You can see how that question cuts through right or wrong versus-wise. Let me give you another one. Is it wrong for me as a married person or a leader to go have lunch with somebody of the opposite sex? I don’t think you’re going to get in and argue if that’s right or wrong, but I’ll ask this question. Is it the wise thing to do? I would probably argue that it’s not because, if you’re in a leadership position and there’s a particular reputation that you have, let’s say someone walks by. They don’t hardly know who you are. Maybe they’re a competitor and they see you sitting there having lunch with someone. People have imaginations.

If you’re in the decision-making process and something in your guts is not right, don’t ignore it.

We also understand with the way things work how the affairs begin. A lot of times, they begin just with a conversation with the opposite sex. That’s a little bit more on the personal moral side, but I want to give you an example of like, “Is it wrong to do that?” I’m not going to say that you can argue that’s wrong. You might be reading right now and go, “I don’t think there’s anything wrong with it.” I’m not here to debate right or wrong, but what I’m here is to ask you and give you a new question to ask yourself in those circumstances, “In light of my past experiences, my present circumstances, my future hopes and dreams, what is the wise thing for me to do?”

For me, personally, if I were to be vulnerable for a second, I would tell you when it comes to alcohol, based on my past experience, I was definitely a troubled kid. I got into a lot of stuff when it came to drugs and alcohol in high school. Is it wrong to drink? No, I don’t think it’s wrong to drink, but if I take that question for myself and I say, “In light of my past experiences, my present circumstances, my future hopes and dreams, is it wise for Chris Arnold to drink?” No, it’s not, to be honest with you. That’s why for me, that is something, for the most part in my life, I have done intentional work about steering clear from.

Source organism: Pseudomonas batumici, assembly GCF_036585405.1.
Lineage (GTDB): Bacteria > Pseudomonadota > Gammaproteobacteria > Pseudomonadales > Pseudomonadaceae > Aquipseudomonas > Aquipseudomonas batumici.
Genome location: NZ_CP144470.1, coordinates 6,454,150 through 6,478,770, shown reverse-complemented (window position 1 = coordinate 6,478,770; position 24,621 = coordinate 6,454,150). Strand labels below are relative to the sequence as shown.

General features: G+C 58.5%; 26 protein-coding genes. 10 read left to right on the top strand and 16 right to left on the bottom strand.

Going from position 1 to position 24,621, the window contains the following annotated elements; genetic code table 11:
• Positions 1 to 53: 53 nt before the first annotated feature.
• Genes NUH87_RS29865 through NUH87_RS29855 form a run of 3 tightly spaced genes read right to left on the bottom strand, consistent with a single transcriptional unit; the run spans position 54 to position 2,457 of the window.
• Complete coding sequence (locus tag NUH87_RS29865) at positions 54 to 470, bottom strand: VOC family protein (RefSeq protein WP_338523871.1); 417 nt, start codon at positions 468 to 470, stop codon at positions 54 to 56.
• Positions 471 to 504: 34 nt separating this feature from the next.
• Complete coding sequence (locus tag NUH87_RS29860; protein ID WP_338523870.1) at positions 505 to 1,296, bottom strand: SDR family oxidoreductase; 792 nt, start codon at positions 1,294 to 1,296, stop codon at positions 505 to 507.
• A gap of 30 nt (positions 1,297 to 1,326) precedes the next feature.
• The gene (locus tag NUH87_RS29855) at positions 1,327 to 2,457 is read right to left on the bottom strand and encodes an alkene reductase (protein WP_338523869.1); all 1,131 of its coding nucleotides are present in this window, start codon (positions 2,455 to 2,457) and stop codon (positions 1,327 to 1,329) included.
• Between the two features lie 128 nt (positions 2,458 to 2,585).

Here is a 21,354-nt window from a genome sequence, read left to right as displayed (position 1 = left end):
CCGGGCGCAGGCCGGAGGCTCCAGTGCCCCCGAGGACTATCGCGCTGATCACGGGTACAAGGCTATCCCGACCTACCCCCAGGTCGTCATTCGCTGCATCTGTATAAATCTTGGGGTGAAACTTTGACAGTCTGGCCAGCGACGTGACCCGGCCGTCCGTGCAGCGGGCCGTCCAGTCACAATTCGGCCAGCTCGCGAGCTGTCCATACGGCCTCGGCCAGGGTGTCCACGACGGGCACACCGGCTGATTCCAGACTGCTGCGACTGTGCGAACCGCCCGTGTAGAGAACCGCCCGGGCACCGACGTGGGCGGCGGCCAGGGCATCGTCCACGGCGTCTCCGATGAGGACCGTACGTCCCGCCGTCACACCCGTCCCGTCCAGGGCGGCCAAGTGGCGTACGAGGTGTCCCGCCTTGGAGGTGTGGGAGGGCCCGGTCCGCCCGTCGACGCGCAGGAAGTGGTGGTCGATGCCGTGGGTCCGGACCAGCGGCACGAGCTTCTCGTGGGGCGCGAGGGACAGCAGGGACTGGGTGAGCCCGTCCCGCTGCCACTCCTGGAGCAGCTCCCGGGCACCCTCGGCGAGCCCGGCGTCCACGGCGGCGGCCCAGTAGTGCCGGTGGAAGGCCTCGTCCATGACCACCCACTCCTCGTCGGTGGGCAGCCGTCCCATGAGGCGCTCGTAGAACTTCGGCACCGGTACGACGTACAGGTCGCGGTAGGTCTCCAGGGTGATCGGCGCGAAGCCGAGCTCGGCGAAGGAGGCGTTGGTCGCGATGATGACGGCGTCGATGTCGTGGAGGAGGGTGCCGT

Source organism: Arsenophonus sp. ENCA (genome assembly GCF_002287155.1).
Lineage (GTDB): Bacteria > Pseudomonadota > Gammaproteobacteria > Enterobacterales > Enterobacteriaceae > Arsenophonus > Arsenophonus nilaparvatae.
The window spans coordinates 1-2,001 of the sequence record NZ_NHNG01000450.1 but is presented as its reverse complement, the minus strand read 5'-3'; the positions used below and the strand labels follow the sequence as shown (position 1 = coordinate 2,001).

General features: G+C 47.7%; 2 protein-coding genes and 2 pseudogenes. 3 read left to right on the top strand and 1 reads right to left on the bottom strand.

I have friends that moderation is not a problem for them at all. They can have a beer here and there and it’s not an issue, but I do find a lot of us entrepreneurs tend to have pretty excessive personalities. The anomaly when it comes to entrepreneurs is moderation. What I tend to find usually is excessiveness. I want to give you some examples of that question there. There’s such power in asking the question, “What is the wise thing to do?” I think this is such an important episode because I want to go right back to what I was saying at the very beginning.

When you take a look at running a business, being a leader and fulfilling all the roles that you’re called to do, every day, you’re having to make decisions. If you have to make decisions, what I would say is like you’re sharpening your skill for marketing, to become more financially literate, to convert better, to be better on sales when you’re out in front of the seller, or whatever that looks like for you, are you sharpening the most important skill that you need and that’s decision-making. That’s what I wanted to challenge you with. I was personally challenged with it myself. It has been super valuable for me, so I want to take some time to share it with you. Thank you guys so much for tuning in to the show. As always, I will talk to you soon when I add more value.


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About Chris Arnold

WI 751 | Not Doing RightChris Arnold is a 15-year Real Estate veteran who has closed over 2500 single-family real estate transactions in the DFW metroplex. Chris is the founder of multiple companies that are managed by a US virtual team, which allows Chris to run his organizations while living in Tulum, Mexico full time. His passion for leaders has led to the creation of Multipliers brotherhood which serves the top 5% of real estate entrepreneurs out of the US. Most recently Chris has launched his REI Radio coaching program. This program is designed to teach real estate investors the marketing stream that everyone knows about but NO ONE is doing!